1a.Objectives (from AD-416):
The project objectives are to (1) compare the biomass performance across the Farm of four life-form plantings of several hundred acres made between 2008-2010 (all warm season grasses; warm season grasses and forbs; cool- and warm-season grasses and forbs; switchgrass monocultures); (2) compare the performance of switchgrass vs. diverse mixtures for biomass production and delivery of ecosystem goods and services across environmental gradients; and (3) conduct co-existence studies using transplants of switchgrass in different combinations with transplants of other native grasses and native legumes to determine the effect of varying plot composition on biomass production across environmental gradients.
1b.Approach (from AD-416):
Species native to the tall grass prairie region and available commercially will be screened based on structural and physiological characteristics that are likely to complement, not compete with, switchgrass. Plantings of these species and sampling of existing swards will be conducted along heterogeneous topographic moisture gradients (from dry hilltops to sub-irrigated lowlands) at the Prairie Farm, a 650 acre row crop farm located 25 miles south of Brookings, South Dakota, undergoing complete conversion to native prairie monocultures and communities. Experimental design will be quadrat sampling at equally spaced intervals within replicated transects along major environmental gradients. Enterprise budgets will be constructed for each of the life-form plantings based on the field operations and inputs used with each treatment. Biomass yields from switchgrass and mixes across environmental transects will be used with enterprise budgets to evaluate profitability of biomass production as a function of landscape for a range of biomass prices, and will be used to optimize profitability and provision of ecosystem services across the farm. The economic analysis will also calculate breakeven biomass prices at the farm level and across the farm landscape relative to the returns generated by typical corn-soybean production systems. Cradle to farm-gate life-cycle analysis (LCA) will be conducted based on energy and greenhouse gas (GHG) emissions associated with input use and estimated impacts of biomass production alternatives on soil carbon and trace gas emissions. The LCA will utilize the GREET model factors for energy and GHG emissions associated with agricultural inputs.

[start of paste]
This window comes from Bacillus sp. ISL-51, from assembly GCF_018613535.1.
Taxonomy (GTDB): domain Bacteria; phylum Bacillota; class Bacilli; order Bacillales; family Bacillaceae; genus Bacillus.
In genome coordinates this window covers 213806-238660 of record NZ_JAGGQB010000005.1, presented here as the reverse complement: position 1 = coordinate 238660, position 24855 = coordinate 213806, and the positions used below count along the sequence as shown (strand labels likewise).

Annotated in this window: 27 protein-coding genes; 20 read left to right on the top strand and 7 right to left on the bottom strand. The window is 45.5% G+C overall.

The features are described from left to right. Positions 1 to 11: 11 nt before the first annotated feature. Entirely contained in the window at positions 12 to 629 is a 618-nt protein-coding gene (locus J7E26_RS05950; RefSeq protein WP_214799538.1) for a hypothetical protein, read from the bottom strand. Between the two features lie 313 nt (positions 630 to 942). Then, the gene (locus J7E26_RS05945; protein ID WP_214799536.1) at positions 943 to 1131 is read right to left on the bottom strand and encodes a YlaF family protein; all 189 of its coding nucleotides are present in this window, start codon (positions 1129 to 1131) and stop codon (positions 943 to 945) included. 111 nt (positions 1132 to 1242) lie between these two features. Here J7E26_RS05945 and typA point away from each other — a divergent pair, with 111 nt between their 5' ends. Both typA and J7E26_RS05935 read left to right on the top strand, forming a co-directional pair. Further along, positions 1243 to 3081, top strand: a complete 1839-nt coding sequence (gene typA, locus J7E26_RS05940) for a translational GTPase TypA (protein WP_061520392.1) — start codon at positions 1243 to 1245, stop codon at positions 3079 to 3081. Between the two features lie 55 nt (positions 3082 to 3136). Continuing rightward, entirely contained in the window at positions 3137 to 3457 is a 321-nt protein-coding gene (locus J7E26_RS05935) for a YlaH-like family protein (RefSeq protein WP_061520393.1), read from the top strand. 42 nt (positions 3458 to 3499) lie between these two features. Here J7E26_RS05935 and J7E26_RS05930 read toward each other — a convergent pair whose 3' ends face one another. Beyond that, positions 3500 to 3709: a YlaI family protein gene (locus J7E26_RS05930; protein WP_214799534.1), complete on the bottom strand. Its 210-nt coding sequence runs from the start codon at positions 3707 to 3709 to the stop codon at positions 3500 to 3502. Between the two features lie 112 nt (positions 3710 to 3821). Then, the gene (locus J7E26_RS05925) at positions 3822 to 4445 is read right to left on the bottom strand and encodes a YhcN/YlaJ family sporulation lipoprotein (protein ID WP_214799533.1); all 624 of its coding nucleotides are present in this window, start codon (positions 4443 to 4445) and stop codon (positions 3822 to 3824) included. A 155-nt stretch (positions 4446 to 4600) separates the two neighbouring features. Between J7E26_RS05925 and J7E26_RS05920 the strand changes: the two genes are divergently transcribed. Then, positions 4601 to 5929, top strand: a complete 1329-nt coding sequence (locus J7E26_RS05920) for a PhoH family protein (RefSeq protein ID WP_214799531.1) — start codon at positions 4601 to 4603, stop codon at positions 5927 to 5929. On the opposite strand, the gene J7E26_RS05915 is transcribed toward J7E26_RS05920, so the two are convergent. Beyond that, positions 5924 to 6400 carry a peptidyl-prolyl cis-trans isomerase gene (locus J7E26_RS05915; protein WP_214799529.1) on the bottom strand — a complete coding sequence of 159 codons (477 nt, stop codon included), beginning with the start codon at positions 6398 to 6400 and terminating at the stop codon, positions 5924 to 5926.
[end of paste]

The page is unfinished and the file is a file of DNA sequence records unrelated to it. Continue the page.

Field operations and input use data were collected for the establishment of life-form plantings. These data will be used to construct enterprise budgets and in conducting breakeven price analysis. These data will also be used in calculating the energy use and greenhouse gas emissions for the life-cycle assessment.